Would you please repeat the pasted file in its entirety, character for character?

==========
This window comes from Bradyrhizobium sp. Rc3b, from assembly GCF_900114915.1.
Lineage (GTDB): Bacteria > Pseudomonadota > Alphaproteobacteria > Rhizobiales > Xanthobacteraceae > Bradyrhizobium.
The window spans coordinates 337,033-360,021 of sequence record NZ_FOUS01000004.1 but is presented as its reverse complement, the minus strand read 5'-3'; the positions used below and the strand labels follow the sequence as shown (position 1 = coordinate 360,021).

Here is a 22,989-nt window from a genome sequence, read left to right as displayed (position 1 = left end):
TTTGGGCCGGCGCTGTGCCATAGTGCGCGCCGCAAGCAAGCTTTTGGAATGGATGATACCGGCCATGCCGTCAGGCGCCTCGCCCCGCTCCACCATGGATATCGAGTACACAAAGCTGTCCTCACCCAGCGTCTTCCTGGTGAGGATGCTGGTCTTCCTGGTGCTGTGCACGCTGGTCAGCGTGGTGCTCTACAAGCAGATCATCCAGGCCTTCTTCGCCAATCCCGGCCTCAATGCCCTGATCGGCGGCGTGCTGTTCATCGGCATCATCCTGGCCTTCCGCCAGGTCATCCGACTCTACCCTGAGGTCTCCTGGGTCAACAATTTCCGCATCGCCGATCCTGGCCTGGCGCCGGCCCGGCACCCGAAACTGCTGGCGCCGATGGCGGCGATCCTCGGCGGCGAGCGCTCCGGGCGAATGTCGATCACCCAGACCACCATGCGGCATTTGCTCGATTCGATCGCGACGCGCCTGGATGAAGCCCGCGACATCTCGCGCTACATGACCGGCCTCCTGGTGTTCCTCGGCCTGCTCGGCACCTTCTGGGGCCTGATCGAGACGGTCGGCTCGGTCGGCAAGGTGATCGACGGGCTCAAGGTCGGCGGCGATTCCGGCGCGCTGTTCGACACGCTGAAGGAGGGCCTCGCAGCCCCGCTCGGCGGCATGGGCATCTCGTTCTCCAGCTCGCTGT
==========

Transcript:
This window comes from Bradyrhizobium sp. Rc3b, from assembly GCF_900114915.1.
Lineage (GTDB): Bacteria > Pseudomonadota > Alphaproteobacteria > Rhizobiales > Xanthobacteraceae > Bradyrhizobium.
The window spans coordinates 337,033-360,021 of sequence record NZ_FOUS01000004.1 but is presented as its reverse complement, the minus strand read 5'-3'; the positions used below and the strand labels follow the sequence as shown (position 1 = coordinate 360,021).

Here is a 22,989-nt window from a genome sequence, read left to right as displayed (position 1 = left end):
TTTGGGCCGGCGCTGTGCCATAGTGCGCGCCGCAAGCAAGCTTTTGGAATGGATGATACCGGCCATGCCGTCAGGCGCCTCGCCCCGCTCCACCATGGATATCGAGTACACAAAGCTGTCCTCACCCAGCGTCTTCCTGGTGAGGATGCTGGTCTTCCTGGTGCTGTGCACGCTGGTCAGCGTGGTGCTCTACAAGCAGATCATCCAGGCCTTCTTCGCCAATCCCGGCCTCAATGCCCTGATCGGCGGCGTGCTGTTCATCGGCATCATCCTGGCCTTCCGCCAGGTCATCCGACTCTACCCTGAGGTCTCCTGGGTCAACAATTTCCGCATCGCCGATCCTGGCCTGGCGCCGGCCCGGCACCCGAAACTGCTGGCGCCGATGGCGGCGATCCTCGGCGGCGAGCGCTCCGGGCGAATGTCGATCACCCAGACCACCATGCGGCATTTGCTCGATTCGATCGCGACGCGCCTGGATGAAGCCCGCGACATCTCGCGCTACATGACCGGCCTCCTGGTGTTCCTCGGCCTGCTCGGCACCTTCTGGGGCCTGATCGAGACGGTCGGCTCGGTCGGCAAGGTGATCGACGGGCTCAAGGTCGGCGGCGATTCCGGCGCGCTGTTCGACACGCTGAAGGAGGGCCTCGCAGCCCCGCTCGGCGGCATGGGCATCTCGTTCTCCAGCTCGCTGT